Putin’s July deadline is also significant because it means the Russians will be moving nuclear weapons in the heat of intense fighting. Such a timetable is probably deliberate. The Kremlin boss believes the West is too afraid of nuclear war, and he intends to play on that fear. Western leaders, of course, Are Very afraid of nuclear war, because they are not complete psychopaths. Putin and his generals, although cruel and vicious men, are afraid of it, no matter what they say, because they are not suicidal. (So ​​were the Soviet leaders and their generals, as We learned after the Cold War.)

However, Putin failed to understand that years of conflict with the Soviet Union taught the United States and its allies how to counter an aggressive Kremlin and escalate threats at the same time. Putin as I often noteis a Soviet Nostalgic who yearns for the old Soviet Empire and who still believes that a weak and decadent west Will not oppose it.

As always, I’m not worried about Putin’s deliberate move to start World War III, but about some kind of error or accident while transferring nuclear weapons from one insane authoritarian country to another. Putin could keep nuclear weapons close to Ukraine and then claim that NATO is threatening Russia’s nuclear deterrent, thus provoking a crisis he feels is enough to get the West to back down from supporting Kiev. Will inspire It would be another hyperbolic blunder in a series of bad moves, but Putin, as we know, isn’t exactly a master strategist. It’s going to be a tense summer.

Connected:


today’s News
  1. a South Carolina circuit-court judge temporarily blocked The state’s six-week abortion ban, a day after Governor Henry McMaster signed it into law.
  2. A House committee led by Texas Republicans recommended impeachment State Attorney General Ken Paxton yesterday cited years of alleged law breaking and misconduct.
  3. Mississippi Police Officer Joe Adrian Murry shotAn unarmed 11-year-old black boy has been suspended with pay pending investigation of the shooting.

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A scene from 'American Born Chinese'
Carlos Lopez-Calleja / Disney

A Chinese American Show That Doesn’t Bother To Explain Itself

by Shirley Lee

Growing up in suburban New Jersey, I dreaded the arrival of new visitors. I was not anti-social; I just feared that someone who was not Chinese – as were most of my classmates – would not understand my family’s home and all its inevitable differences. Even if they didn’t ask me about cultural items they could find around the house, I felt the need to explain what they were looking for, to put them at ease. We stuck it on the wall because it’s the Chinese character for fortune! These hard-boiled eggs are brown because they’ve been soaked in tea! In an attempt to prove that my surroundings were completely normal, I turned myself into a tour guide and my house into a spectacle.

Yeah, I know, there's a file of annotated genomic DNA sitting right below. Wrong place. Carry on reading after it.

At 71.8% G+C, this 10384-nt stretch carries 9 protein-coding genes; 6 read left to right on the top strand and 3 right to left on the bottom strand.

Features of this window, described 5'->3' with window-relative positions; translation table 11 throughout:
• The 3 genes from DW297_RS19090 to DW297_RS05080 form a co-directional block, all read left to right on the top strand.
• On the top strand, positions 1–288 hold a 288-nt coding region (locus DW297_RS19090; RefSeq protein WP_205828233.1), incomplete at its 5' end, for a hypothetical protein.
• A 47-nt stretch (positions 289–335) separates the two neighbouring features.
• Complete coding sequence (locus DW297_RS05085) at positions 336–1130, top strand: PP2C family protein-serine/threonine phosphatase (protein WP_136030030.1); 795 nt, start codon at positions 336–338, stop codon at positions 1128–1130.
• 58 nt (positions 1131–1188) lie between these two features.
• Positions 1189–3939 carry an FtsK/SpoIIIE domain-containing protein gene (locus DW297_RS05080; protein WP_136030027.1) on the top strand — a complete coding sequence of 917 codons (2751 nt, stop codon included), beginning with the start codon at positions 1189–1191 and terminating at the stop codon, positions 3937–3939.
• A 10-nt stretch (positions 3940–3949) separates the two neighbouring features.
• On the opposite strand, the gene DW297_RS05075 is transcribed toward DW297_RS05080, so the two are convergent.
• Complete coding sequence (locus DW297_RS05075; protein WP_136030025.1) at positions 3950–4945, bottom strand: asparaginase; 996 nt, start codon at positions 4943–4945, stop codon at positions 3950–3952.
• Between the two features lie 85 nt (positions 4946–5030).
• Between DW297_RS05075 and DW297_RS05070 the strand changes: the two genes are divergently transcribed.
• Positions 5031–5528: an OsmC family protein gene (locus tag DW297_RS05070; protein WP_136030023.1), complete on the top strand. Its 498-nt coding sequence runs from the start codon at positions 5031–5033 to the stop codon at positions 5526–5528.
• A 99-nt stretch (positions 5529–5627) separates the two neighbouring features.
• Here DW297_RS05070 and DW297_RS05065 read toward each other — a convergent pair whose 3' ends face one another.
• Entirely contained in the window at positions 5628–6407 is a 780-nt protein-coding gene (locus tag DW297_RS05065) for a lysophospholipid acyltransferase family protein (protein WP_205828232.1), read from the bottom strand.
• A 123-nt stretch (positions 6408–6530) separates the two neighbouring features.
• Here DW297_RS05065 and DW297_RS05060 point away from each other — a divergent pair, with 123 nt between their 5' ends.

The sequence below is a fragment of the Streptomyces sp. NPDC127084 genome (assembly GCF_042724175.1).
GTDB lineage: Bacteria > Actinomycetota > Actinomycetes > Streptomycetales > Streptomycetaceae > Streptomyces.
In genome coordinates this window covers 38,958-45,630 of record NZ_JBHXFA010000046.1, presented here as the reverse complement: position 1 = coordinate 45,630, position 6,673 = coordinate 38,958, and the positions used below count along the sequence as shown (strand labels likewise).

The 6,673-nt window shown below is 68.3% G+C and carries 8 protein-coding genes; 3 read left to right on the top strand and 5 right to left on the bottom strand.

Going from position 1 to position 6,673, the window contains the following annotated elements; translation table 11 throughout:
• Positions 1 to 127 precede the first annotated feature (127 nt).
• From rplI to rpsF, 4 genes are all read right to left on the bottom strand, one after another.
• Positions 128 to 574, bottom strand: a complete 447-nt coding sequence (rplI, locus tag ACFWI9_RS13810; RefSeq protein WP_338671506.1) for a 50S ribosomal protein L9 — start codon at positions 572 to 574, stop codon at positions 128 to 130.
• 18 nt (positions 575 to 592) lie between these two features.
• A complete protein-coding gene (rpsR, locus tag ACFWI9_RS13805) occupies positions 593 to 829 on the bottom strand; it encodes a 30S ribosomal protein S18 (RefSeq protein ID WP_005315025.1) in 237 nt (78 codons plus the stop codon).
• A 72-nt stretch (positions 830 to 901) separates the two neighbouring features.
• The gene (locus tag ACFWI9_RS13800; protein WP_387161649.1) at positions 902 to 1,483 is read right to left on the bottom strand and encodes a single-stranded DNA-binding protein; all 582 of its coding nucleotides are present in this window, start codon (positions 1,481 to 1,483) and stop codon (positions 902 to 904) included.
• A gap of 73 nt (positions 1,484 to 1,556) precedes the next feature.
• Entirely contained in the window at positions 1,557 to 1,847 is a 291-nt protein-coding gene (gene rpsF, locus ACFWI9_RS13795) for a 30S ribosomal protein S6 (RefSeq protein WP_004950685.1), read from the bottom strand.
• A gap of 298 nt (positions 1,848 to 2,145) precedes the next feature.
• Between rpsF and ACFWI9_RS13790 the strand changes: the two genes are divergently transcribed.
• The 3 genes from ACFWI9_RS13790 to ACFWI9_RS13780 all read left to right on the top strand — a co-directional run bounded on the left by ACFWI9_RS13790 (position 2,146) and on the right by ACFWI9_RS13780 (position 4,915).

American born Chinese Does not bother with such disclaimers. The Disney+ show, which is streaming now, is upbeat and unashamed about its ultra-specific focus on the Chinese American experience.

Read full article.


more than the Atlantic


culture break
A scene from 'Yellowjacket'
Callie Schwarmann / Showtime

Watch. yellow jacket‘ The season 2 finale (streaming on Showtime) made a terrible mistake.

Hear For newly launched first episode radio atlantic Podcast with host Hanna Rosin, on whether the war in Ukraine could be distracting the world at a critical moment.

Play our daily crossword.


PS

This is my last Daily for the next week, as I’m leaving for some sunshine and downtime, but senior editor Isabelle Fattal and our colleagues the Atlantic Will keep things lively here as always. (This newsletter will close on Monday for Memorial Day, so look for the next edition on Tuesday.)

With vacation on my mind, I’d like to recommend a movie about Las Vegas that lives in Martin Scorsese’s shadow casino (of an unquestionable masterpiece) for a very long time. Twenty years ago, William H. Macy, Maria Bello and Alec Baldwin starred the coolerOne of the bleakest movies since Sin City leaving Las Vegas, Messi plays a “cooler” whose bad luck is so contagious that casinos hire him to stand in for people who win a lot of money at the table.

It’s a love story and a crime story, but it’s also about old Vegas becoming a new (and fabulous) Vegas. Back then, developers were making a futile attempt to turn an industry devoted mostly to gambling, alcohol and sex into a theme park for families. Alec Baldwin—who was nominated for Best Supporting Actor—contested to this by boasting about the strip around 2002: “You mean the Disneyland silent fest over there? Huh? That’s a fucking violation that is.” Something that used to be beautiful, that used to have class, like a gorgeous high priced hooker with a special client… It makes me want to cry, because I remember the way she used to be.

I encourage him every time. See you in a few weeks.

– Tom


Catherine Hu contributed to this newsletter.